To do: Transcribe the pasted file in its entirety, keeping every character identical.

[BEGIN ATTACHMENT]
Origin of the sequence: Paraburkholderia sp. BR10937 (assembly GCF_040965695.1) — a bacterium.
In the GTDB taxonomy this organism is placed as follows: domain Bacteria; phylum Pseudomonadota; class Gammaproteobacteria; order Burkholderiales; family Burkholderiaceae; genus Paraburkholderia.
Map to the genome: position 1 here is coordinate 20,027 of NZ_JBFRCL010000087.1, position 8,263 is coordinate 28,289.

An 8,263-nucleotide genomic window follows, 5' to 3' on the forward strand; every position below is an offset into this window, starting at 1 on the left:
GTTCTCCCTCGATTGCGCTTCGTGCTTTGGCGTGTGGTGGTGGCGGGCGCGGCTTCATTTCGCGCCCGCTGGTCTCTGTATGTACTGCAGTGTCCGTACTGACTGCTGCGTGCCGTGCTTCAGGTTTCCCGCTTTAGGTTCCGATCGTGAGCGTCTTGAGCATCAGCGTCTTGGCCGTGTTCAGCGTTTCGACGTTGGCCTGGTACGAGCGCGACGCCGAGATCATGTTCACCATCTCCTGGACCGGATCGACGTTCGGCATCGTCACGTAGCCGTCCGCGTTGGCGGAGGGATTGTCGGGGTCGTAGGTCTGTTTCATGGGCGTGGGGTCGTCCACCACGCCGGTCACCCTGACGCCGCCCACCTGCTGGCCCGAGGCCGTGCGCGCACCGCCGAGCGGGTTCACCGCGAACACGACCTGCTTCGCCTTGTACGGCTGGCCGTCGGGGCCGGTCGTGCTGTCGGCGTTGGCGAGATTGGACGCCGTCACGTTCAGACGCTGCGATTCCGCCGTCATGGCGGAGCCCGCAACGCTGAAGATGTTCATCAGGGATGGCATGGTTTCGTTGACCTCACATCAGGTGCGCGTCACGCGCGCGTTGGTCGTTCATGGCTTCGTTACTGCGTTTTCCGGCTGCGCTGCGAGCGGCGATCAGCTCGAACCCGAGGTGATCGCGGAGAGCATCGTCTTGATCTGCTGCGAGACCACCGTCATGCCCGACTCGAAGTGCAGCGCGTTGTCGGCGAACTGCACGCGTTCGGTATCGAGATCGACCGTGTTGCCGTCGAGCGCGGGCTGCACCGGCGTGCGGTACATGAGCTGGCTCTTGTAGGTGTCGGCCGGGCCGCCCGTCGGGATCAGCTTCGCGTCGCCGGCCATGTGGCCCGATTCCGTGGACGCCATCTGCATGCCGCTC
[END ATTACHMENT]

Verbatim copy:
Origin of the sequence: Paraburkholderia sp. BR10937 (assembly GCF_040965695.1) — a bacterium.
In the GTDB taxonomy this organism is placed as follows: domain Bacteria; phylum Pseudomonadota; class Gammaproteobacteria; order Burkholderiales; family Burkholderiaceae; genus Paraburkholderia.
Map to the genome: position 1 here is coordinate 20,027 of NZ_JBFRCL010000087.1, position 8,263 is coordinate 28,289.

An 8,263-nucleotide genomic window follows, 5' to 3' on the forward strand; every position below is an offset into this window, starting at 1 on the left:
GTTCTCCCTCGATTGCGCTTCGTGCTTTGGCGTGTGGTGGTGGCGGGCGCGGCTTCATTTCGCGCCCGCTGGTCTCTGTATGTACTGCAGTGTCCGTACTGACTGCTGCGTGCCGTGCTTCAGGTTTCCCGCTTTAGGTTCCGATCGTGAGCGTCTTGAGCATCAGCGTCTTGGCCGTGTTCAGCGTTTCGACGTTGGCCTGGTACGAGCGCGACGCCGAGATCATGTTCACCATCTCCTGGACCGGATCGACGTTCGGCATCGTCACGTAGCCGTCCGCGTTGGCGGAGGGATTGTCGGGGTCGTAGGTCTGTTTCATGGGCGTGGGGTCGTCCACCACGCCGGTCACCCTGACGCCGCCCACCTGCTGGCCCGAGGCCGTGCGCGCACCGCCGAGCGGGTTCACCGCGAACACGACCTGCTTCGCCTTGTACGGCTGGCCGTCGGGGCCGGTCGTGCTGTCGGCGTTGGCGAGATTGGACGCCGTCACGTTCAGACGCTGCGATTCCGCCGTCATGGCGGAGCCCGCAACGCTGAAGATGTTCATCAGGGATGGCATGGTTTCGTTGACCTCACATCAGGTGCGCGTCACGCGCGCGTTGGTCGTTCATGGCTTCGTTACTGCGTTTTCCGGCTGCGCTGCGAGCGGCGATCAGCTCGAACCCGAGGTGATCGCGGAGAGCATCGTCTTGATCTGCTGCGAGACCACCGTCATGCCCGACTCGAAGTGCAGCGCGTTGTCGGCGAACTGCACGCGTTCGGTATCGAGATCGACCGTGTTGCCGTCGAGCGCGGGCTGCACCGGCGTGCGGTACATGAGCTGGCTCTTGTAGGTGTCGGCCGGGCCGCCCGTCGGGATCAGCTTCGCGTCGCCGGCCATGTGGCCCGATTCCGTGGACGCCATCTGCATGCCGCTC